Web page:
Have you picked up a seed packet at a garden store lately? If so, look at the zone map on the back, and you'll see that Minnesota's coldest, most northern temperature zone for growing has shrunk from anything north of Brainerd to a tiny area near the Boundary Waters.

The front-page Aug. 17 story, "A drastic strategy to rescue an icon," described the loss of our beloved moose across the northern stretches of our state, but never connects the true cause, which is the same warmer temps shown on the seed pack.

Why isn't the Department of Natural Resources just stating the obvious? Moose can't tolerate the warmer temperatures we now have.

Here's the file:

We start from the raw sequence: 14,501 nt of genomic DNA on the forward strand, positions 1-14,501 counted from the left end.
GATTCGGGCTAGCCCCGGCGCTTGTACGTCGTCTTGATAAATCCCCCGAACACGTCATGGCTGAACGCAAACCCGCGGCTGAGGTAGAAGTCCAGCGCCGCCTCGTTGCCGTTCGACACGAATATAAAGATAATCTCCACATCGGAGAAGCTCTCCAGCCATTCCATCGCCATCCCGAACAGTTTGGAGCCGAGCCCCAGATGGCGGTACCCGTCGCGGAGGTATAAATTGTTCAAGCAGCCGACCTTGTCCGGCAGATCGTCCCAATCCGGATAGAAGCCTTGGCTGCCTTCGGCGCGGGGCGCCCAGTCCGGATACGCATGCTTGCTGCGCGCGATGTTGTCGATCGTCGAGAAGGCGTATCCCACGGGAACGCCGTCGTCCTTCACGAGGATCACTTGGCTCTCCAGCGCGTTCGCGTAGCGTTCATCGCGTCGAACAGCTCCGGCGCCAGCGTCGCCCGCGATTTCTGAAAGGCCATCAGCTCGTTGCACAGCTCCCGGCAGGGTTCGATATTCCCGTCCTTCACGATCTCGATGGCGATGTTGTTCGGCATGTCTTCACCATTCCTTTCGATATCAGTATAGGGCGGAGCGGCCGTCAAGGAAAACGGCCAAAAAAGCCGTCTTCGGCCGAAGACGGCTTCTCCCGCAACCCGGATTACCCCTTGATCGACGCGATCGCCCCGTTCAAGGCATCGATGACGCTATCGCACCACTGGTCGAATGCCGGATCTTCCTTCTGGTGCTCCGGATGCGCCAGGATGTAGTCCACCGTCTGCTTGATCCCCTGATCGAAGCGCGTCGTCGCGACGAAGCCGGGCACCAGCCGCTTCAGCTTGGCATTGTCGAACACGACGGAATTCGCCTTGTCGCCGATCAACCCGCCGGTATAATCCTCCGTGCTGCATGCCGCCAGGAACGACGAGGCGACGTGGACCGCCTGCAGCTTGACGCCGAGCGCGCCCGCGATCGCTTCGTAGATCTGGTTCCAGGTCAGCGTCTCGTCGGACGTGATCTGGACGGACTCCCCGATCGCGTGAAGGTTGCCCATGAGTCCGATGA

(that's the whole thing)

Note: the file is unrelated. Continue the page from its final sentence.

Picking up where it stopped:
The National Park Service and the DNR contributed dozens of different temperature charts and large amounts of information to the Will Steger Foundation's Summer Institute for teachers that I attended last week.

Warmer winter nights, warmer summer nights, longer periods of warmer days, warmer average temperatures. Now the DNR hopes to save the moose by stopping recreational deer feeding.

That's like stopping a hemorrhage with a Band-Aid to the knee. To save the moose, and probably thousands of other animal and plant species, we need to stop the warming, and that means first admitting that it's here.